In the world of central bank policy, a world intricately connected with the investment banking universe, a key issue keeps resurfacing (recently, the issue has come to the fore more prominently).  The issue is central bank independence, or more particularly, whether the Federal Reserve is playing politics with interest rates.

A number of potential Republican presidential candidates have suggested the current Chairwoman, Ms. Yellen, has kept interest rates extraordinarily low for so long as a political favor to President Obama, the man who appointed her to the post.

Among the Republican presidential hopefuls who have mentioned Federal Reserve policy are Mike Huckabee, Chris Christie, Rand Paul, Donald Trump, Rick Santorum, and a few others.

Some of the hopefuls have simply mentioned the harm the ultra-low interest rate environment is causing seniors and low-income individuals through reduced interest income.  Others have been stronger in their points, specifically stating that the Fed is playing politics with interest rates.

Is there any evidence to back up the Republican hopefuls’ observations?  Here’s a look.

A History of the Federal Funds Rate by President

As a start, here’s a look at the federal funds rate by president. This view doesn’t appear to show any favoritism, at least on the surface.

Rates generally rose through the 1970s and early 1980s. Once high inflation was beaten, rates generally floated lower, rising and falling with the state of economic activity.

Federal Funds Rate, Color Represents History

A Look at the Federal Funds Rate by Party

Next, here’s a look at the federal funds rate by party.  The picture is a little less ambiguous.

It appears that during Republican Administrations, the federal funds rate was more volatile and, it also looks as if the Fed was more likely to raise rates during Republican administrations.  This is checked next.

Federal Funds Rate, Color Represents Party

A Look at the Median and Average Federal Funds Rate by Party and Rate Hikes by Party

Given the background by president and party, here’s a look at the federal funds rate by party according the median federal funds rate (the median is what would happen most often), the average federal funds rate, and rate hikes. Interestingly, these three views appear to show that the Republican hopefuls may be on to something.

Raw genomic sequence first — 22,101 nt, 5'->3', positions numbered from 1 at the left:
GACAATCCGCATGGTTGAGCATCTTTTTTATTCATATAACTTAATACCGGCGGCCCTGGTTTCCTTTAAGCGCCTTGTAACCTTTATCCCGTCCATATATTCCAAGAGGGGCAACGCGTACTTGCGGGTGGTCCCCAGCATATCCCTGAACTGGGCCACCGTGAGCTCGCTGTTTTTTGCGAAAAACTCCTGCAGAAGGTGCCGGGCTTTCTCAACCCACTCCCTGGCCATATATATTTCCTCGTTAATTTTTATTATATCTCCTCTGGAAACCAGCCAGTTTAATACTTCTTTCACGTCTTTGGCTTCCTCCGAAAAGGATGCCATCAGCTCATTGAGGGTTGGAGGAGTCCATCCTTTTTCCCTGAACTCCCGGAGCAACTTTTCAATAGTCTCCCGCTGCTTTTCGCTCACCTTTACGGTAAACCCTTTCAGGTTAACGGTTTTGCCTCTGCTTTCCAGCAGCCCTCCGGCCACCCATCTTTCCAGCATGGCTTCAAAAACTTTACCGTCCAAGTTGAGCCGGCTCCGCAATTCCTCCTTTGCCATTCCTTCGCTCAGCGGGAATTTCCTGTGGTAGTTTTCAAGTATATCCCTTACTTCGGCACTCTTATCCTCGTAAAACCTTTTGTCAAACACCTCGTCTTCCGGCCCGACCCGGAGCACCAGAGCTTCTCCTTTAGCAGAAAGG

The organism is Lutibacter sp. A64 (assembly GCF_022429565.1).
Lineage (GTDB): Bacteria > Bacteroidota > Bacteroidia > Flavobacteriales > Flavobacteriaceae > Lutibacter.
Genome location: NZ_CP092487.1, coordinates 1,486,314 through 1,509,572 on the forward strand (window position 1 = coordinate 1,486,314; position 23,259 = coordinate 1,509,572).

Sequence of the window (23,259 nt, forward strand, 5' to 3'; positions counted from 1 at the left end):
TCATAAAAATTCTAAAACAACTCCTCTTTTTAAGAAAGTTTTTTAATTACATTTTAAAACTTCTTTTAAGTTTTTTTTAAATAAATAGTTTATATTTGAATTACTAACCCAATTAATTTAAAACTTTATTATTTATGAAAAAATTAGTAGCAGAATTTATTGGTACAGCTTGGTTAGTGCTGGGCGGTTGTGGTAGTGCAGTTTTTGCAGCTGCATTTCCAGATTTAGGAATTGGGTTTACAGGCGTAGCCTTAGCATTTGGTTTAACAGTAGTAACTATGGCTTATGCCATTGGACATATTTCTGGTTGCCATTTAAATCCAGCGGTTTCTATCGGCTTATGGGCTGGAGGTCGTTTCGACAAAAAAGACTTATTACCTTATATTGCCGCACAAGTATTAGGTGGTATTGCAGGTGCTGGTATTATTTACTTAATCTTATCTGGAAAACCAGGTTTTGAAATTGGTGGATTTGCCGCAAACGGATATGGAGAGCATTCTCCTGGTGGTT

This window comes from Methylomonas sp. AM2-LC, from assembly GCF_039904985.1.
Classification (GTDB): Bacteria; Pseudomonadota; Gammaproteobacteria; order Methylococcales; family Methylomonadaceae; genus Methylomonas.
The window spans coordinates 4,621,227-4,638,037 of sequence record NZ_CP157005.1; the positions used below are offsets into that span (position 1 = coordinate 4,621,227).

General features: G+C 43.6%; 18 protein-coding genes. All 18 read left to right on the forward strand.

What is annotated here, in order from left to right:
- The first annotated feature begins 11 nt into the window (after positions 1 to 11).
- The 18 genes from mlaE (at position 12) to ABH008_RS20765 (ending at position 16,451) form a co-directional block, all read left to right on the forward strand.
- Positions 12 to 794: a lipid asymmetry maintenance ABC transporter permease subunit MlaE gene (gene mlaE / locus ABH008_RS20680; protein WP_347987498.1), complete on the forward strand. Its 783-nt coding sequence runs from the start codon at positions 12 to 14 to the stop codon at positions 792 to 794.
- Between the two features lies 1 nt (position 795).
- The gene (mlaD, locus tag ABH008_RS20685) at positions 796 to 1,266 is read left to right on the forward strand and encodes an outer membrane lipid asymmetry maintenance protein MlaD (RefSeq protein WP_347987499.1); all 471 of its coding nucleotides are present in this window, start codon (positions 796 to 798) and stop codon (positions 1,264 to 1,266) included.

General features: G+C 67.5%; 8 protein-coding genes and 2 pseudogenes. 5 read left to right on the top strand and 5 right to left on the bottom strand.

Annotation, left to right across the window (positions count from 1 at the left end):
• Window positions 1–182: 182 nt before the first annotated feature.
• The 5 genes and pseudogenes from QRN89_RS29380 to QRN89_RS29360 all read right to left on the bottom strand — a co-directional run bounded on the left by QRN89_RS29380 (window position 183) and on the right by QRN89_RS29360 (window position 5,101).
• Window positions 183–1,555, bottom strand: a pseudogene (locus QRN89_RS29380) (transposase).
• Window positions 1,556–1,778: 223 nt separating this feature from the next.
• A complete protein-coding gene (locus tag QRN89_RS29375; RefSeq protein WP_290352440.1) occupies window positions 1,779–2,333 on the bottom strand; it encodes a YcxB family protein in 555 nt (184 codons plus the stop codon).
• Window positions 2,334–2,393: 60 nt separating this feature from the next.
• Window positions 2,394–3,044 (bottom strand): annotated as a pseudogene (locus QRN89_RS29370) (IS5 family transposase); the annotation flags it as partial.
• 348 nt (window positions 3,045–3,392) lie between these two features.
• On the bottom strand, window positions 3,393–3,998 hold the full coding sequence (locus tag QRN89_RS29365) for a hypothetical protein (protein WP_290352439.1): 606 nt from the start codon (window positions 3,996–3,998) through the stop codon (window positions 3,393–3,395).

When looking at the median, the median federal funds rate is about 1% lower during Democratic administrations.  That’s about a 27% advantage.  It’s gigantic in the world of finance.

The second figure is a look at the federal funds rate on average.  This view shows about a 1.6% advantage for Democratic administrations.

The third figure is the number of rate hikes by party.  Of the past 77 rate hikes, 59 have occurred during Republican administrations.  That’s a giant difference.

4 - Median FF by Party

Average Federal Funds Rate by Party

Rate Hikes by Party


Recently, there’s been renewed interest in monetary policy.  In particular, some have questioned whether the Federal Reserve is playing politics with interest rates.

Now, it’s possible that the Democratic administrations needed the help.  Then again, it’s also possible that the politics explains some of the disparity, as some of the Republican presidential hopefuls have clearly stated.  It’s also possible that no politics go on at the Fed.  The latter, however, does not appear to be supported by the data shown here.

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The U.S. jobs report came in quite good this month at +271K compared to the +160K the market expected.

MM Job Growth Sources: Econometric Studios, BLS